There’s a similar wooden ramp going into an insurance company building near me. It’s nowhere near that huge, but it looks weird. You can’t have too steep of an incline so ramps retrofitted into raised entrances end up being ridiculous switchback paths.
For that much money, they could pay a person to stand there and push any wheelchair-bound folks up the ramp.
Since there are legal specifications for the maximum slope of a ramp for wheelchair access, I wonder how many other options actually existed (other than forcing them to move to a different home).
I bet the (hypothetical) bloke who offered to knock up something over the weekend two years ago is having a bit of a chuckle.
That’s what you get for going through the proper channels…
The family’s problems have been further compounded by youths now using it as a skateboard run.
I’m terribly sorry, but that made me laugh.
From an engineering standpoint, would an enclosed wheelchair lift have been more suitable, and still be within building codes?
The mother of a disabled girl has attacked a local council after it responded to her two-year campaign for improved wheelchair access to her house by building a 10-level winding wheelchair ramp covering most of her garden.
I hope it was with a wheelchair to the shins.
I’m pretty sure they could have installed a wheelchair lift for a lot less if slop was the issue.
I was wondering something similar: 40,000 pounds is a lot of money, and it seems to me an elevator of some sort, or a motorized lift to traverse a steeper ramp, might not have cost much more, and been preferable. Higher maintenance costs, though.
As best I can tell from the news filtering out, the UK is at war with its children, and not even winning.
They could have just installed a lift instead…
Probably not, actually. Judging from the slope of the front garden and the mechanical limitations of exterior-rated lifts, a ramp was probably the best option, unfortunately. Most exterior-rated lifts still have to be enclosed, and they don’t work on an incline, but purely vertically. Lifts that will carry at an incline are generally only rated for interior use and require the transfer of the passenger from their wheelchair into a special chair, and you still have to get the wheelchair up to the top, somehow.
I work in the building design industry (in the US), so I’m depressingly well-versed in the limitations of modern technology when it comes to helping the disabled.
I understand about higher maintenance costs. I figured that if it’s enclosed, it might cut down on weather wear issues.
Here’s an idea for any engineer/inventor/makers out there…what about a lift that’s powered by the wheelchair itself? Some sort of gear contraption or a belt with counterweights that’s driven by the traction from the powered wheel of an electric wheelchair? Could it overcome the weight of the chair and lift together?
Still, seeing as the idea of social programs being there to pick up the slack, shouldn’t the family get a break on the power bill if an electric one is installed?
Surely a vertical lift up to a platform would suffice?
There has to be a way to avoid that galvanised monstrosity.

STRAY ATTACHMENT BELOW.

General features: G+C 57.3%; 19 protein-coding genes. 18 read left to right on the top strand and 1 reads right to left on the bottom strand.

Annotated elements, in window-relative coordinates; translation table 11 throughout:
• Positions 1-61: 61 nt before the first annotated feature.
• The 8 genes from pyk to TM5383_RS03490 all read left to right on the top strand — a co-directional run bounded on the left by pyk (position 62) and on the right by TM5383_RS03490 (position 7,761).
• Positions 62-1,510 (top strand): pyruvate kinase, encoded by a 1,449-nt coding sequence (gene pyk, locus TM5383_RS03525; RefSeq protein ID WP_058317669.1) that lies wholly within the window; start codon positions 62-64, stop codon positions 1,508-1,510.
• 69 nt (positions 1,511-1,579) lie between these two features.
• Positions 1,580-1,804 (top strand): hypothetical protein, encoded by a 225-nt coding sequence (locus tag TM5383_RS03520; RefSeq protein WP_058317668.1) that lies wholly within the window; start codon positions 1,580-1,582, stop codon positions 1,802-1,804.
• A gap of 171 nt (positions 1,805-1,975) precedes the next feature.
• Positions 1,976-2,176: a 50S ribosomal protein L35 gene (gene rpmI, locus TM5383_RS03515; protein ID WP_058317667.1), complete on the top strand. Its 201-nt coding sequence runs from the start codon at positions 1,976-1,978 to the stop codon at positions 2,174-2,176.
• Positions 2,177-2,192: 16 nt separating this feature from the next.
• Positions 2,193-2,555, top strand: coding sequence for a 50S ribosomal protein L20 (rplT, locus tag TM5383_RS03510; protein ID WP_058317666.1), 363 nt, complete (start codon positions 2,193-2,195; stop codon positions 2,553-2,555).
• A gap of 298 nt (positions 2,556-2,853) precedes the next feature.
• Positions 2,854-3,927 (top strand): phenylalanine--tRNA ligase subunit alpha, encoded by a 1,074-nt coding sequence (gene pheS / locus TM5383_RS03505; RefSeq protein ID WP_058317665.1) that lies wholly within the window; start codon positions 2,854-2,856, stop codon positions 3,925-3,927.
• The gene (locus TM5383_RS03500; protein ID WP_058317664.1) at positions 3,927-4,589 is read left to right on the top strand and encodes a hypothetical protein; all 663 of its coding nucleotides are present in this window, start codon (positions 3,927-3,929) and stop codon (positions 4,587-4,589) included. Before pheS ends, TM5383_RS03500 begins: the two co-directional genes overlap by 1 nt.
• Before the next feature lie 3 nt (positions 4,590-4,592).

You’re talking WAY more than 40,000BP, then, by the time you engineer the thing, build it, and install a lift tall enough that’s also weather-proof, which would be a custom job. Not to mention maintenance costs and, at least for US use (and I would assume for other places, too) having the thing inspected every year and certified as usable by the necessary licensing authorities.
From the council’s standpoint (and possibly the tax-payers’), the ramp was the way to go: every time the lift would break, they’d be on the hook for repairs (and small lifts are notoriously finicky about breaking, and repairs can be costly), not to mention the time the lift is out of service when it’s broken, because what do the woman and her child do, then?
Either that or paying for the woman to move to a more convenient house, which, all told, probably the best option for EVERYBODY involved.
Blargh. It just seems like what they actually did wasn’t the best solution. Even some landscaping could have been done to help facilitate a safe lift.
UK based architect here - yes, this is the solution you get if you follow the UK Building Regulations to the letter. There are rules on steepness, length, landing size and edge protection all of which need to be followed to prevent the designer (in this case the Local Authority) being guilty of negligence.
Yes the ramp looks awful, and yes maybe a lift would have been neater (though I agree with the other comments on maintenance, location of the lift, protection etc) but given the height difference and the limited space, the ramp probably shows the most economical, though not the most elegant, solution.
I blame Dean Kamen.
And the moral of this story is - don’t f*** with Scots. We always get our own back somehow!
Who cares if people are on social support? You think people are on social support because it is fun and a great life? Think again. Most are on support because of a disability of one sort or another or because they have limited work options for other reasons like being the single part of a handicapped child.
“These kinds of people” are us and it is literally sheer luck that any one of us does not need to make use of the social safety net.
The government has my permission to use my tax money to help any individual who for whatever reason can’t make it on their own. As it is now, a significant portion of my tax money goes to corrupt contractors who bought off politicians through campaign donations or other means. Those are the “kinds of people” who I would like to stop supporting.